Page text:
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For enhanced safety, the front and rear seat shoulder belts of the Mercedes GLE have pretensioners to tighten the seatbelts and eliminate dangerous slack in the event of a collision and force limiters to limit the pressure the belts will exert on the passengers. The GMC Terrain doesn’t offer pretensioners for the rear seat belts.
The GLE’s pre-crash front seatbelts will tighten automatically in the event the vehicle detects an impending crash, improving protection against injury significantly. The Terrain doesn’t offer pre-crash pretensioners.
For enhanced safety, the front seat shoulder belts of the Mercedes GLE are height-adjustable to accommodate a wide variety of driver and passenger heights. A better fit can prevent injuries and the increased comfort also encourages passengers to buckle up. The GMC Terrain doesn’t offer height-adjustable front seat belts.
The GLE has standard NECK-PRO front head restraints, which use a specially designed headrest to protect the driver and front passenger from whiplash. During a rear-end collision, the NECK-PRO front head restraints system moves the headrests forward to prevent neck and spine injuries. The Terrain doesn’t offer a whiplash protection system.
To provide maximum traction and stability on all roads, All-Wheel Drive is standard on the GLE. But it costs extra on the Terrain.
The GLE’s driver alert monitor detects an inattentive driver then sounds a warning and suggests a break. According to the NHTSA, drivers who fall asleep cause about 100,000 crashes and 1500 deaths a year. The Terrain doesn’t offer a driver alert monitor.
Both the GLE and the Terrain have standard driver and passenger frontal airbags, front side-impact airbags, side-impact head airbags, four-wheel antilock brakes, traction control, electronic stability systems to prevent skidding, daytime running lights, rearview cameras, available lane departure warning systems, blind spot warning systems and around view monitors.
The Mercedes GLE weighs 936 to 1538 pounds more than the GMC Terrain. The NHTSA advises that heavier vehicles are much safer in collisions than their significantly lighter counterparts.
For its top level performance in all IIHS frontal, side, rear impact and roof-crush tests, with its optional front crash prevention system, and its available headlight’s “Acceptable” rating, the Insurance Institute for Highway Safety grants the GLE the rating of “Top Pick” for 2018, a rating granted to only 85 vehicles tested by the IIHS. The Terrain was a “Top Pick” for 2017, but no longer qualifies under the tighter 2018 guidelines.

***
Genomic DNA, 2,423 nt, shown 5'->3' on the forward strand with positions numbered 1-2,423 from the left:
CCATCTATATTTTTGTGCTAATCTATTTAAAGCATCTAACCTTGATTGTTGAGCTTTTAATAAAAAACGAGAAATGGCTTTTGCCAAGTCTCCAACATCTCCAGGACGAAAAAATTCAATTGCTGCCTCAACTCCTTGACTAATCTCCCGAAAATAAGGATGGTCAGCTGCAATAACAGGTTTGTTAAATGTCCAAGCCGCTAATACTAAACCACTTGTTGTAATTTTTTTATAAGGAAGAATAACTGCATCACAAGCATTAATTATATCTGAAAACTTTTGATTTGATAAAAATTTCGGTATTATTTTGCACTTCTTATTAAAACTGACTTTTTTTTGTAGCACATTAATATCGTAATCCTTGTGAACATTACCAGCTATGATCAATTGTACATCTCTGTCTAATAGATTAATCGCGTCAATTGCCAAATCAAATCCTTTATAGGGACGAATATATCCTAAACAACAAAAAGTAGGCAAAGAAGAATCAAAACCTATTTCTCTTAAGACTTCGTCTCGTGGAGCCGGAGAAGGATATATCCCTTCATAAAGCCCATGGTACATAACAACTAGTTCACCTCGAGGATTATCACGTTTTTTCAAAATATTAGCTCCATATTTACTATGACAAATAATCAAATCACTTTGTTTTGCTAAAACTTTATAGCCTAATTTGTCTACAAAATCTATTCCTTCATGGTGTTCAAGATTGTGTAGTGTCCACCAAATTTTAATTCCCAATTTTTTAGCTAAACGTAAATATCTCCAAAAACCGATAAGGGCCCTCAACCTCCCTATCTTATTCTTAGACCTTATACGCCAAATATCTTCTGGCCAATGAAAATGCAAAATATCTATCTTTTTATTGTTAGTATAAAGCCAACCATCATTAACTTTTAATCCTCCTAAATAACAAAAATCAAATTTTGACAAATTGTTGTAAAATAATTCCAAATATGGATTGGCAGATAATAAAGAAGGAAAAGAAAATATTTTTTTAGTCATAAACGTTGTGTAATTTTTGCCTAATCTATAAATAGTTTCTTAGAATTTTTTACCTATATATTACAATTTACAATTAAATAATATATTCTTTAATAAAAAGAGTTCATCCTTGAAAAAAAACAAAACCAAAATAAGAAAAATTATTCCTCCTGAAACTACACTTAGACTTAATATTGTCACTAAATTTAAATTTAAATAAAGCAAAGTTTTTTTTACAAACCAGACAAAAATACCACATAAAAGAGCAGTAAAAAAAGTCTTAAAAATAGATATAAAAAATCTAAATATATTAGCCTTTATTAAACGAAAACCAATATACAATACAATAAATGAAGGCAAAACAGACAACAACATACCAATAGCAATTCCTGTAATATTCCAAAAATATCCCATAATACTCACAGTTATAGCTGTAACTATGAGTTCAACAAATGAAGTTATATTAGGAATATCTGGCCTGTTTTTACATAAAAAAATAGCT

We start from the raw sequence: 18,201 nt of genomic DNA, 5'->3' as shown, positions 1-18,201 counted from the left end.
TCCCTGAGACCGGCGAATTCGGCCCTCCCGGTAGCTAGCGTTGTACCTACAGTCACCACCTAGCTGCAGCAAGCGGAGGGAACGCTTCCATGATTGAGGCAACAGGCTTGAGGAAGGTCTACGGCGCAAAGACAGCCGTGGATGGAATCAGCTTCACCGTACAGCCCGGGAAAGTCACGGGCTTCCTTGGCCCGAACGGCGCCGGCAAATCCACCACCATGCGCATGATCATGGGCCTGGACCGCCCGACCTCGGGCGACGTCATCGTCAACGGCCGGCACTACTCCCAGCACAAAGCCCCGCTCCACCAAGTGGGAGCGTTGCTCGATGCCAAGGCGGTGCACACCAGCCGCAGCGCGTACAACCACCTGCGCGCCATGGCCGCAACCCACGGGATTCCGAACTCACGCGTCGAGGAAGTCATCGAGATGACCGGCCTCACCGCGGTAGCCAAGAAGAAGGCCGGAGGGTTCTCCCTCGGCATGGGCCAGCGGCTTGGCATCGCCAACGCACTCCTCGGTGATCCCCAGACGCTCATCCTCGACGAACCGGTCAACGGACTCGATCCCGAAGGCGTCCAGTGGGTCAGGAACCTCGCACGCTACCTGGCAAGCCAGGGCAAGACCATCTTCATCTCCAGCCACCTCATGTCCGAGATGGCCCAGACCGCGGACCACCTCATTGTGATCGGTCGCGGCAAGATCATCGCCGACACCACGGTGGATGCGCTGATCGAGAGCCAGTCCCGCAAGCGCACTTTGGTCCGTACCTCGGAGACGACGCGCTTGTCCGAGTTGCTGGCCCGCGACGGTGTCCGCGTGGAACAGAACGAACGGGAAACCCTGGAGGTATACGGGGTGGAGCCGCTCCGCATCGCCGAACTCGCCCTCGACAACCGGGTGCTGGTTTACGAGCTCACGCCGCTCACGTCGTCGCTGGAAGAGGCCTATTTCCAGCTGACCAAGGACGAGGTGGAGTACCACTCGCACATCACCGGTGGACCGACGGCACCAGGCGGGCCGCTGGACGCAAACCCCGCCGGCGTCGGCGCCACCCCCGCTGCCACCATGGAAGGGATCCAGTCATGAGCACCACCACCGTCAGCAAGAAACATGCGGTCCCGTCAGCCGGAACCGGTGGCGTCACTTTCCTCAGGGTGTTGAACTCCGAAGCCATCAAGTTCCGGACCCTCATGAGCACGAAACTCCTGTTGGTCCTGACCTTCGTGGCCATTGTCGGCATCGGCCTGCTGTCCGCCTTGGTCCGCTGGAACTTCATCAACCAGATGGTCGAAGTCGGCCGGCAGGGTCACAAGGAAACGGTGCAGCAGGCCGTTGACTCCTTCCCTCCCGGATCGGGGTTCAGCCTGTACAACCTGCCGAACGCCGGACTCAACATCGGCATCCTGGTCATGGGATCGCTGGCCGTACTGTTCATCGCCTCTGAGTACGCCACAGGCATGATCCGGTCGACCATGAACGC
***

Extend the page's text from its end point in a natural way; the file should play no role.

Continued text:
The GLE comes with a full 4-year/50,000-mile basic warranty, which covers the entire truck and includes 24-hour roadside assistance. The Terrain’s 3-year/36,000-mile basic warranty expires 1 year and 14,000 miles sooner.
The GLE’s corrosion warranty is unlimited miles longer than the Terrain’s (unlimited vs. 100,000 miles).
A reliable vehicle saves its owner time, money and trouble. Nobody wants to be stranded or have to be without a vehicle while it’s being repaired. Consumer Reports rates the GLE’s reliability 21 points higher than the Terrain.
J.D. Power and Associates’ 2018 Initial Quality Study of new car owners surveyed provide the statistics that show that Mercedes vehicles are better in initial quality than GMC vehicles. J.D. Power ranks Mercedes 14th in initial quality, above the industry average. With 7 more problems per 100 vehicles, GMC is ranked 20th, below the industry average.
J.D. Power and Associates’ 2018 survey of the owners of three-year-old vehicles provides the long-term dependability statistics that show that Mercedes vehicles are more reliable than GMC vehicles. J.D. Power ranks Mercedes 15th in reliability. With 9 more problems per 100 vehicles, GMC is ranked 18th.
From surveys of all its subscribers, Consumer Reports’ April 2018 Auto Issue reports that Mercedes vehicles are more reliable than GMC vehicles. Consumer Reports ranks Mercedes 12 places higher in reliability than GMC.
The GLE 400’s standard 3.0 turbo V6 produces 159 more horsepower (329 vs. 170) and 151 lbs.-ft. more torque (354 vs. 203) than the Terrain’s standard 1.5 turbo 4 cyl. The GLE 400’s 3.0 turbo V6 produces 77 more horsepower (329 vs. 252) and 94 lbs.-ft. more torque (354 vs. 260) than the Terrain’s optional 2.0 turbo 4 cyl. The AMG GLE 43’s standard 3.0 turbo V6 produces 133 more horsepower (385 vs. 252) and 124 lbs.-ft. more torque (384 vs. 260) than the Terrain’s optional 2.0 turbo 4 cyl.